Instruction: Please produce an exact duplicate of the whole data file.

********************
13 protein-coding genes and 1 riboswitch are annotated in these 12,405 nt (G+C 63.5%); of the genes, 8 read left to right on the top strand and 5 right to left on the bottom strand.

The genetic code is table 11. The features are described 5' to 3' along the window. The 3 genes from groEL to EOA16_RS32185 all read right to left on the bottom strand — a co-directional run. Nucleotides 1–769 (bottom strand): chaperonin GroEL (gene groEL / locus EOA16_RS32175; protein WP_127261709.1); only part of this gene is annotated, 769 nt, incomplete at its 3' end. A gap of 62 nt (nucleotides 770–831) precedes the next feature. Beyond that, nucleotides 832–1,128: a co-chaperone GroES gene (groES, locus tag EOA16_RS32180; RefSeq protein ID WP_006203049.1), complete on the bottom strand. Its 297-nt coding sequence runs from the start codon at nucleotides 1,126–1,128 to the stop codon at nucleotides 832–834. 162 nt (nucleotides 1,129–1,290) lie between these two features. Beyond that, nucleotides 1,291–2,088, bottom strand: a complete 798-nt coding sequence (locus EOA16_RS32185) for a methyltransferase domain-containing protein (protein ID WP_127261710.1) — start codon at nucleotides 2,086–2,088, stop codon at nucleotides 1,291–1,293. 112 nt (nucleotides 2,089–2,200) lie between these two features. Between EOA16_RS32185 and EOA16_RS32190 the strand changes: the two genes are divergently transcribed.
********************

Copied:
13 protein-coding genes and 1 riboswitch are annotated in these 12,405 nt (G+C 63.5%); of the genes, 8 read left to right on the top strand and 5 right to left on the bottom strand.

The genetic code is table 11. The features are described 5' to 3' along the window. The 3 genes from groEL to EOA16_RS32185 all read right to left on the bottom strand — a co-directional run. Nucleotides 1–769 (bottom strand): chaperonin GroEL (gene groEL / locus EOA16_RS32175; protein WP_127261709.1); only part of this gene is annotated, 769 nt, incomplete at its 3' end. A gap of 62 nt (nucleotides 770–831) precedes the next feature. Beyond that, nucleotides 832–1,128: a co-chaperone GroES gene (groES, locus tag EOA16_RS32180; RefSeq protein ID WP_006203049.1), complete on the bottom strand. Its 297-nt coding sequence runs from the start codon at nucleotides 1,126–1,128 to the stop codon at nucleotides 832–834. 162 nt (nucleotides 1,129–1,290) lie between these two features. Beyond that, nucleotides 1,291–2,088, bottom strand: a complete 798-nt coding sequence (locus EOA16_RS32185) for a methyltransferase domain-containing protein (protein ID WP_127261710.1) — start codon at nucleotides 2,086–2,088, stop codon at nucleotides 1,291–1,293. 112 nt (nucleotides 2,089–2,200) lie between these two features. Between EOA16_RS32185 and EOA16_RS32190 the strand changes: the two genes are divergently transcribed.